The purpose of this article is to provide a figurational analysis of the plans for the participation legacy of London 2012. In the build-up to hosting the Games, there have been three different Prime Ministers and two different London Mayors; therefore, the changing political, and economic, landscape that impacted on the policy formation is a feature of this article. From a figurational sociological perspective, policy tends to be a complex, often contradictory and messy process frequently lacking a convincing evidence base. Such features are quite apparent within the legacy policies analysed for this article. This research entailed qualitative documentary analysis of official publications (n = 102) from selected organizations. Documents were analysed through coding emerging themes. A key feature of our findings was the centrality of the notion of an inherent ‘inspiration’ in virtually all publications analysed. It also emerged that the complexity of the networks involved in ‘delivering’ the legacy contributed to an unintended consequence that few, if any, organizations were willing to take accountability for any specific participation legacy outcomes. There was also limited reference to valid evidence in support of the claims being made in most publications. Despite the changing political climate, policy was characterized by continuity alongside change. The London 2012 Games were found to be too much of a ‘focusing event’ that the change in government did not impact substantially on the process.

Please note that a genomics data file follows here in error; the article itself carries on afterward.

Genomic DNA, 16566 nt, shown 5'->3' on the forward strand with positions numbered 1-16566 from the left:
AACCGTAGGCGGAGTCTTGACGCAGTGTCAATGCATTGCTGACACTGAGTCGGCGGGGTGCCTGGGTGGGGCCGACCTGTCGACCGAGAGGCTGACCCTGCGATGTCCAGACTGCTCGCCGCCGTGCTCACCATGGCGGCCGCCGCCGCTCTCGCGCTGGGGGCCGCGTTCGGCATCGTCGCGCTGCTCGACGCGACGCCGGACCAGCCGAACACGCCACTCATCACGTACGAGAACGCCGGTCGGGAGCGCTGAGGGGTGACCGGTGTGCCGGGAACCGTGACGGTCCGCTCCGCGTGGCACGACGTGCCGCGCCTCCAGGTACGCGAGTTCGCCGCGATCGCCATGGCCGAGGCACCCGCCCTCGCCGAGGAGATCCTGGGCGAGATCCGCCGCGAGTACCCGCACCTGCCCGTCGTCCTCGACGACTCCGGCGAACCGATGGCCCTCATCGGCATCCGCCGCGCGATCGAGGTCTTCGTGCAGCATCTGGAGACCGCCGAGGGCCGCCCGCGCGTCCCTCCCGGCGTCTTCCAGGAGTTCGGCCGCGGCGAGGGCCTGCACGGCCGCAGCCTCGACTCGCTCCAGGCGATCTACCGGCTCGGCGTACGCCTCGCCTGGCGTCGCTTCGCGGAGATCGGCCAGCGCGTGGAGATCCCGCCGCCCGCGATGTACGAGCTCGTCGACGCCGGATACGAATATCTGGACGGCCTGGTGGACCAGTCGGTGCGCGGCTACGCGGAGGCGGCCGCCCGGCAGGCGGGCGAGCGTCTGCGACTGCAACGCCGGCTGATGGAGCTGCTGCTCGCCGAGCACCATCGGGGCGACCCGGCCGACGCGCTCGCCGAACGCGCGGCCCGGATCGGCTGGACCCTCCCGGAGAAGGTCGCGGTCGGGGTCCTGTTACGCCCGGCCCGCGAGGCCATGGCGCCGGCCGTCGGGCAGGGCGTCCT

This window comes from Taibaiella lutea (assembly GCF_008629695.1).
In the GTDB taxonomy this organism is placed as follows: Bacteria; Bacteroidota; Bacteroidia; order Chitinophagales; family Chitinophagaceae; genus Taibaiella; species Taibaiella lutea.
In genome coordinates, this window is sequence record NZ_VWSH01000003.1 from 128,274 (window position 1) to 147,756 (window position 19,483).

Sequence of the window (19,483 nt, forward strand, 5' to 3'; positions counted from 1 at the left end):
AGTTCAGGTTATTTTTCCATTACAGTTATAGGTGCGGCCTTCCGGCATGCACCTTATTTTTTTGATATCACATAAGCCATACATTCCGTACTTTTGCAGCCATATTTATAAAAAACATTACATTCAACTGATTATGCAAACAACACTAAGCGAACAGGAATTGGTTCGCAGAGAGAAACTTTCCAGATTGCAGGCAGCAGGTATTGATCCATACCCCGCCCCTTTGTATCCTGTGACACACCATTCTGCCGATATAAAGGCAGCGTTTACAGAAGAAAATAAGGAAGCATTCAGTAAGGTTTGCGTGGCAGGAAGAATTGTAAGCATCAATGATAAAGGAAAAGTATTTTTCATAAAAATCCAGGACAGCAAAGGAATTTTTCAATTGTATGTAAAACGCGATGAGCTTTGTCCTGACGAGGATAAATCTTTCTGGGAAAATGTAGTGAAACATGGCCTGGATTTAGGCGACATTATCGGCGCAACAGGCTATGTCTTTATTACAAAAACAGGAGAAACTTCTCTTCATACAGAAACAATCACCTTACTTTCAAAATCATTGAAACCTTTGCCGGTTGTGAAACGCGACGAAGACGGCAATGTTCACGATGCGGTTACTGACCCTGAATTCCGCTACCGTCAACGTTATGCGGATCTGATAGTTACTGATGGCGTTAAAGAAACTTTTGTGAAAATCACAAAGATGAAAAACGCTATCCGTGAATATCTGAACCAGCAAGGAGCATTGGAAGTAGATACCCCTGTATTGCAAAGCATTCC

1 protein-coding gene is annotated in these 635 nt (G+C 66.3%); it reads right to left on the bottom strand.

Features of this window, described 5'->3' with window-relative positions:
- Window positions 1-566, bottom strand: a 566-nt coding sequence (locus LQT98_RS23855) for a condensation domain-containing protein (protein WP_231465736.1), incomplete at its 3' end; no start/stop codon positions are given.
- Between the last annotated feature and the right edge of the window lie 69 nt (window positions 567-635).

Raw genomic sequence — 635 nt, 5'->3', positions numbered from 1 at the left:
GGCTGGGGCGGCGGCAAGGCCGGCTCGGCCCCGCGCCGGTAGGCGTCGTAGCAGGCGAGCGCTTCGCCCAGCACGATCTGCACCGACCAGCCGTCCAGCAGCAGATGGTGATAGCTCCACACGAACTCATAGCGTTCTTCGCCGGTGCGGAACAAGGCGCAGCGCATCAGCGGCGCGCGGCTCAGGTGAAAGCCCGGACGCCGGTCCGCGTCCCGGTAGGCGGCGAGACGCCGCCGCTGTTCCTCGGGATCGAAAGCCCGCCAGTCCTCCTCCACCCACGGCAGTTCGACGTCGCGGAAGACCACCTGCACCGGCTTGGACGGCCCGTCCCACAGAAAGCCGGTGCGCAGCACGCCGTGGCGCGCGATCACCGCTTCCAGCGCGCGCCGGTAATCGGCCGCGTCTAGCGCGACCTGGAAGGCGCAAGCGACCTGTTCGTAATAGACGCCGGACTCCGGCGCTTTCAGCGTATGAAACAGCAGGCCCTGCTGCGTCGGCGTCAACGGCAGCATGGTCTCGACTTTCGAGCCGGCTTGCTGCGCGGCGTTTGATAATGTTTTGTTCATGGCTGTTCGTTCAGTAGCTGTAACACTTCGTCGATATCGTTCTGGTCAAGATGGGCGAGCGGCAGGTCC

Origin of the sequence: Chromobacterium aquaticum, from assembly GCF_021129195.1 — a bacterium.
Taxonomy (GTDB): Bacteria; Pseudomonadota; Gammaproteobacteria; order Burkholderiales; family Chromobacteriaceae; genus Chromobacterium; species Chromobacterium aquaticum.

|Number of pages
|International Journal of Sport Policy and Politics
|Published - 19 Nov 2012